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define_macro(++TermClass, ++TransPred, ++Options)

Defines a macro transformation for the functor or type specified by TermClass. The transformation predicate is TransPred and Options is a list of options.
TermClass
Term in the form Atom, Atom/Integer or type(Type).
TransPred
Term in the form Atom/Integer.
Options
Possibly empty list of option flags.

This built-in predicate is obsolete!

Description

This predicate is used to define a macro transformation on a class of terms. Macro transformation can be performed in two different situations, when a term is read by one of the read predicates (read macros) and when a term is written by one of the write predicates (write macros).

The TermClass specifies to which terms the transformation will be applied:

Name/Arity transform all terms with the specified functor

type(Type) transform all terms of the specified type, where Type is one of compound, string, integer, rational, float, breal, goal, atom, meta.

The +TransPred argument specifies the predicate that will perform the transformation. TransPred must be of arity 2 or 3 and be in the form: trans_function(OldTerm, NewTerm [, Module]):- ... .

At transformation time, the system will call TransPred in the module where define_macro/3 was invoked. The term to transform is passed as the first argument, the second is a free variable which should be bound to the transformed term, and the optional third argument is the module where the term is read or written.

Options is a list which may be empty (in this case the macro defaults to a local read term macro) or contain specifications from the following categories:

* visibility

local: The transformation is only visible in this module (default).

global: The transformation is globally visible.

* mode

read: This is a read macro and shall be applied after reading a term (default).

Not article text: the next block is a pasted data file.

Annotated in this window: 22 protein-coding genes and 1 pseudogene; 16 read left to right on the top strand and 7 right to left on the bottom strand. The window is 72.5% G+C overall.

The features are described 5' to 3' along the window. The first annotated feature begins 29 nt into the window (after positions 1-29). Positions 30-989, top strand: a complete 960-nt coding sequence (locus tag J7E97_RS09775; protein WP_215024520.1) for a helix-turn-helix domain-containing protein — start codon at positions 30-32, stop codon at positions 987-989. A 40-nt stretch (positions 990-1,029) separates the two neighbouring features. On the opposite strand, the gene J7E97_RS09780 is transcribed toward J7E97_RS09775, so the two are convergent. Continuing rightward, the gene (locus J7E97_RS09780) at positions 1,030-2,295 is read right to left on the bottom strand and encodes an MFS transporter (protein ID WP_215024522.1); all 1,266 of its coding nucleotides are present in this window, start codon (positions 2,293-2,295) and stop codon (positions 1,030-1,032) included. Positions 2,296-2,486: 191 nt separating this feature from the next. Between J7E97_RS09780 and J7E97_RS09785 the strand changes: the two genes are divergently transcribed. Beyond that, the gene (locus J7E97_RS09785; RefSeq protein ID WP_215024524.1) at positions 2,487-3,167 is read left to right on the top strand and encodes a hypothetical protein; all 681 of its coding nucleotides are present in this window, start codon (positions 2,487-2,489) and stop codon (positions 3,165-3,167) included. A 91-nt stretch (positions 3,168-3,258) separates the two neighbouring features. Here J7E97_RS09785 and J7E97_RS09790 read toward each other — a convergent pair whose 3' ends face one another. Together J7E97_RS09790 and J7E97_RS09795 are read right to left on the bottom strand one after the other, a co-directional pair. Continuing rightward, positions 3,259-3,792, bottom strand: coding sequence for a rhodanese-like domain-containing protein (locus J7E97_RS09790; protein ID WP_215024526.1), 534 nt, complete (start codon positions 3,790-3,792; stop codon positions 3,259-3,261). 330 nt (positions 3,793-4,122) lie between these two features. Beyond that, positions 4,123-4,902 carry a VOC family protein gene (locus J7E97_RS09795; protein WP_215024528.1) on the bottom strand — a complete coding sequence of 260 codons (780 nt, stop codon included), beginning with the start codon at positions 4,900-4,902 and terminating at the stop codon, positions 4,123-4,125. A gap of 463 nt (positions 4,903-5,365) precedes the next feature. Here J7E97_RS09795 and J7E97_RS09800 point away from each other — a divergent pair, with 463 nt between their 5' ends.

write: This is a write macro and shall be applied before printing a term.

* type

term: Transform all terms (default).

clause: Transform only if the term is a program clause, i.e. inside compile/1, assert/1 etc. Write macros are applied using the 'C' option in the printf/2 predicate.

goal: Write macros are applied when using the 'G' option in the printf/2 predicate. Note that goal (read) macros are obsolete, please use inline/2 instead.

* additional specification

protect_arg: Disable transformation of subterms (optional).

top_only: Consider only the whole term, not subterms (optional).

A TermClass can have a read and a write macro attached at the same time. By default, macro transformations are local to the module where they were defined. That means, only read/write built-ins that are called from inside this module do these transformations. Local macros hide global ones.

Modes and Determinism

Exceptions

(4) instantiation fault
One or more arguments not instantiated.
(5) type error
TermClass not of form Atom, Atom/Integer or type(Type).
(5) type error
TransPred not of form Atom/Integer.
(5) type error
Options not a list or contains invalid flags.
(6) out of range
Arity of TransPred is not 2 or 3.
(6) out of range
Illegal flag in Options.
(161) macro transformation already defined in this module
Transformation already defined in the current module for TermClass

Examples

Success:
   % The following example illustrates how a/1 may be
   % transformed into b/2 using the reader.
   [eclipse]: [user].
    trans_a(a(X),b(X,10)).
    :-define_macro(a/1,trans_a/2,[]).

   yes.
   [eclipse]: read(X).
   > a(fred).

   X = b(fred, 10)
   yes.

   %
   % Example showing use of protect_arg
   %
   [eclipse]: [user].
    ?- define_macro(b/1, trb/2, []),
       define_macro(b_protect/1, trb/2, [protect_arg]),
       define_macro(d/0, trd/2, []).
    trb(X, newfunctor(Arg)) :- arg(1, X, Arg).
    trd(d, newd).

   yes.
   [eclipse]: read(X1),read(X2).
   > b(d).
   > b_protect(d).

   X1 = newfunctor(newd)    % d is transformed
   X2 = newfunctor(d)       % d is not transformed
   yes.

   %
   % Example showing use of type macros
   %
    [eclipse 1]: [user].
     tr_int(0, 0).
     tr_int(N, s(S)) :- N > 0, N1 is N-1, tr_int(N1, S).
     :- define_macro(type(integer), tr_int/2, []).

    yes.
    [eclipse 2]: read(X).
    3.

    X = s(s(s(0)))
    yes.

   %
   % Example showing use of write macros
   %
    [eclipse 1]: [user].
     tr_s(0, 0).
     tr_s(s(S), N) :- tr_s(S, N1), N is N1+1.
     :- define_macro(s/1, tr_s/2, [write]).

    yes.
    [eclipse 2]: write(s(s(s(0)))).
    3
    yes.


Error:
   define_macro(X, trx/2, []).              (Error 4).
   define_macro(a/1, tra/2, [c]).           (Error 6).



See Also

macro / 3, portray / 3, current_macro / 4, erase_macro / 1, phrase / 2, phrase / 3, inline / 2